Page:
This project is part of the UW-Stout North Campus Master Plan, which was developed in 2001. The north campus supports approximately one third of the housing capacity of the university, primarily upper level students. The first phase included the construction of a new residence hall; Red Cedar Hall. The second phase will renovate and construct an addition to Hovlid Hall. Future phases will renovate other halls, demolish the Jeter-Tainter-Callahan complex, and possibly construct new residence hall space.
This project will be funded by an increase in room and dining rates. In addition to three percent annual inflationary increases, this project will add $148 to housing rates and $170 to dining rates starting in 2010-2011.
Miller stated this project was enumerated in the 2003-05 budget, but a budget increase adding scope to the project, a significant food service component, brings it back for approval now. Assistant Vice Chancellor for Student Life, Phil Lyons, was present and showed a site plan of this project. Regent Vasquez asked if this project was relocating the kitchen or starting over with a completely new kitchen and dining space. Lyons answered this project is the new kitchen and dining room, also more student recreation space and student meeting spaces. Lyons added that the students were in favor of a full service facility.
Upon the motion of Regent Walsh and the second of Regent Vasquez, the Committee unanimously approved Resolution I.3.e.
That, upon the recommendation of the UW-Stout Chancellor and the President of the University of Wisconsin System, the Design Report be approved and authority be granted to (a) increase the budget by $3,830,000 ($1,580,000 Residual Program Revenue Supported Borrowing, and $2,250,000 Program Revenue-Cash), and (b) construct the Hovlid Hall Renovation and Addition project at an estimated total project cost of $12,400,000 ($8,570,000 Program Revenue Supported Borrowing, $1,580,000 Residual Program Revenue Supported Borrowing, and $2,250,000 Program Revenue-Cash).
I.3.f. UW System: Authority to Construct All Agency Maintenance and Repair Projects
This item requests authority to construct various maintenance and repair projects at an estimated total cost of $14,637,000 ($896,000 General Fund Supported Borrowing; $350,000 Agency Funds; $11,748,000 Program Revenue Supported Borrowing; $530,000 Program Revenue Cash; and $1,113,000 Gift and Grant Funds). This request provides maintenance, repair, renovation, and upgrades through the All Agency Projects Program.
MSN - Walnut St. Heating Plant Chiller No.s 1 and 2 Replacement ($10,618,000): This project will replace two steam driven chillers with two new electric chillers, and will increase the Walnut St. Heating Plant’s chilled water capacity from 18,000 tons to 23,000 tons. The debt service will be paid from the annual energy cost savings from the fuel and utilities appropriation.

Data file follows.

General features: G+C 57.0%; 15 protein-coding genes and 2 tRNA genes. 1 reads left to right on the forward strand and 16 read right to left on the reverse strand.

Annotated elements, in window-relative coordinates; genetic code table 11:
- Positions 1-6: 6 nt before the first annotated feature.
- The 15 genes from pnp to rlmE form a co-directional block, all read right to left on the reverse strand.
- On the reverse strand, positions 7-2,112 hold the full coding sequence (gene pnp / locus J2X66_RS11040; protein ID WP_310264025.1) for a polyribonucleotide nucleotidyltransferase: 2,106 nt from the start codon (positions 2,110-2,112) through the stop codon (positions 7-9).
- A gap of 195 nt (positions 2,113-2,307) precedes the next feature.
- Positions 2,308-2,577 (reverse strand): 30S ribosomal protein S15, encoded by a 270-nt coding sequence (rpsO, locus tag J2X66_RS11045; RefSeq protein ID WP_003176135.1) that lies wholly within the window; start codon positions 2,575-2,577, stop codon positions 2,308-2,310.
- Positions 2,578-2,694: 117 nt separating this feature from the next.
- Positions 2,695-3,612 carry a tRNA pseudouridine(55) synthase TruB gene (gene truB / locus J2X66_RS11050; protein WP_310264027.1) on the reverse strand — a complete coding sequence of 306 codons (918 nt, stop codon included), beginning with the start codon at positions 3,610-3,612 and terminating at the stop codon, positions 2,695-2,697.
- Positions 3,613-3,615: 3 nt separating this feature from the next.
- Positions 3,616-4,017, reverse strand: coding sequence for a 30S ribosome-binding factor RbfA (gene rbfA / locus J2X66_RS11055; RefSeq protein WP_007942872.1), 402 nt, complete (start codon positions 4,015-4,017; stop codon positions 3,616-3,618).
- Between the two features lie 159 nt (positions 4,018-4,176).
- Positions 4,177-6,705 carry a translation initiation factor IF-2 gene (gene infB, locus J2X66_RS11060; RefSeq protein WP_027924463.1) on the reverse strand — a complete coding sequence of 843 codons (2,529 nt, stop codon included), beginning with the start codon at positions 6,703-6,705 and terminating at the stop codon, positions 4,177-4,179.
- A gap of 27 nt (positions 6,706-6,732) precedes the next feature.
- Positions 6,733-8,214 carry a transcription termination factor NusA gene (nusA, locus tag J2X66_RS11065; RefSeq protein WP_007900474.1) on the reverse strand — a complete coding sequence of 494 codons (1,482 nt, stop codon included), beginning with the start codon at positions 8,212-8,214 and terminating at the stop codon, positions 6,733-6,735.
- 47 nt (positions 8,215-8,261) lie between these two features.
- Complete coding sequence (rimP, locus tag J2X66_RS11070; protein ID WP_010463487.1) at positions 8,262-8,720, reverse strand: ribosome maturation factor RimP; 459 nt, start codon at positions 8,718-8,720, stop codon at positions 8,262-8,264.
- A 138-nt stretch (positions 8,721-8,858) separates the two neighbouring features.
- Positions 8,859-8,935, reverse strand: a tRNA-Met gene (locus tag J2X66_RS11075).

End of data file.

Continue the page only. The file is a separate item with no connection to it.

Project work will include the replacement of two 3,500-ton steam driven chillers with new 6,000-ton electric chillers and will be completed in two phases. Phase I will replace one chiller that will be used to meet the base chilled water load of the campus, install an indoor 25,000-gallon sump to drain the cooling tower basin, and make the necessary repairs and modifications to the cooling tower. Phase II will replace the second chiller which will serve as a backup to the first unit and provide peak load operation when needed.
Health, Safety, and Environmental Protection
STP - Multi-Building Fire Alarm System Upgrade ($288,000): This project will extend emergency one-way voice communication to eight buildings through upgrades to the fire alarm and emergency communications system. Project areas not meeting current ADA standards for audible alerts, visual alerts, and/or visual alert synchronization will be addressed.
Programmatic Remodeling and Renovation
LAX - Health Science Center Recreation Management and Therapeutic Recreation Office Remodeling ($350,000): This project will relocate the Recreation Management and Therapeutic Recreation departments from Wittich Hall and remodel approximately 2,400 SF of unoccupied space on the second floor of the Health Science Center to create a new departmental office suite.
MSN - Medical Science Center Intensive Care Unit Deli Remodeling ($425,000): This project will remodel approximately 1,100 SF in the Medical Science Center and expand and reconfigure the Intensive Care Unit (ICU) Deli. The project will convert adjacent locker room space into new deli space and reconfigure the food service area allow for an expanded operation and better customer traffic flow.
Utilities Repair and Renovation Requests
MIL - Engelmann Field Retaining Wall and Turf Replacement ($1,316,000): This project will replace the natural turf with synthetic turf, repair and/or replace the field drainage system, and reconstruct the adjacent retaining walls and pedestrian walkways. This project replaces approximately 85,000 SF of natural turf with synthetic turf. Project work includes removal of the natural turf surface and its disposal or salvage for landscaping restoration needs; repair, reconstruction, and re-grading of the subsurface field base as required; and repairs and augmentation of the subsurface drainage system based on conditions found after the natural turf removal.